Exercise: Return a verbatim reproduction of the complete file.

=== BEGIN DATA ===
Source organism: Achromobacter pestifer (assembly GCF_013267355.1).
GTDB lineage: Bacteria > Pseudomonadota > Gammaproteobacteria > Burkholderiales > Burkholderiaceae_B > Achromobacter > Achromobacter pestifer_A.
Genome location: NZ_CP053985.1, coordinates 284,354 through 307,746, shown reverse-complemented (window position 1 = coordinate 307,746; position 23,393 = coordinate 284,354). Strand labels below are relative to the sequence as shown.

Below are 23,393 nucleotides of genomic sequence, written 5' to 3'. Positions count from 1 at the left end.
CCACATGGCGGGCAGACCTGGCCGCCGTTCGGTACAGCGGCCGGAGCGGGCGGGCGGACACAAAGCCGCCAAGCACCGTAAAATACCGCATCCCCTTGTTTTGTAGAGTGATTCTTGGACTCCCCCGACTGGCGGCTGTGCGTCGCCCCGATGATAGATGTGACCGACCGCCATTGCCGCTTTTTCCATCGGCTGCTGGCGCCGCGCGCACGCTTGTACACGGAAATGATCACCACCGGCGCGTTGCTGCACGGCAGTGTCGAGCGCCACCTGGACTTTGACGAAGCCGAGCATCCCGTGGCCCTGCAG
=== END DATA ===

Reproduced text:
Source organism: Achromobacter pestifer (assembly GCF_013267355.1).
GTDB lineage: Bacteria > Pseudomonadota > Gammaproteobacteria > Burkholderiales > Burkholderiaceae_B > Achromobacter > Achromobacter pestifer_A.
Genome location: NZ_CP053985.1, coordinates 284,354 through 307,746, shown reverse-complemented (window position 1 = coordinate 307,746; position 23,393 = coordinate 284,354). Strand labels below are relative to the sequence as shown.

Below are 23,393 nucleotides of genomic sequence, written 5' to 3'. Positions count from 1 at the left end.
CCACATGGCGGGCAGACCTGGCCGCCGTTCGGTACAGCGGCCGGAGCGGGCGGGCGGACACAAAGCCGCCAAGCACCGTAAAATACCGCATCCCCTTGTTTTGTAGAGTGATTCTTGGACTCCCCCGACTGGCGGCTGTGCGTCGCCCCGATGATAGATGTGACCGACCGCCATTGCCGCTTTTTCCATCGGCTGCTGGCGCCGCGCGCACGCTTGTACACGGAAATGATCACCACCGGCGCGTTGCTGCACGGCAGTGTCGAGCGCCACCTGGACTTTGACGAAGCCGAGCATCCCGTGGCCCTGCAG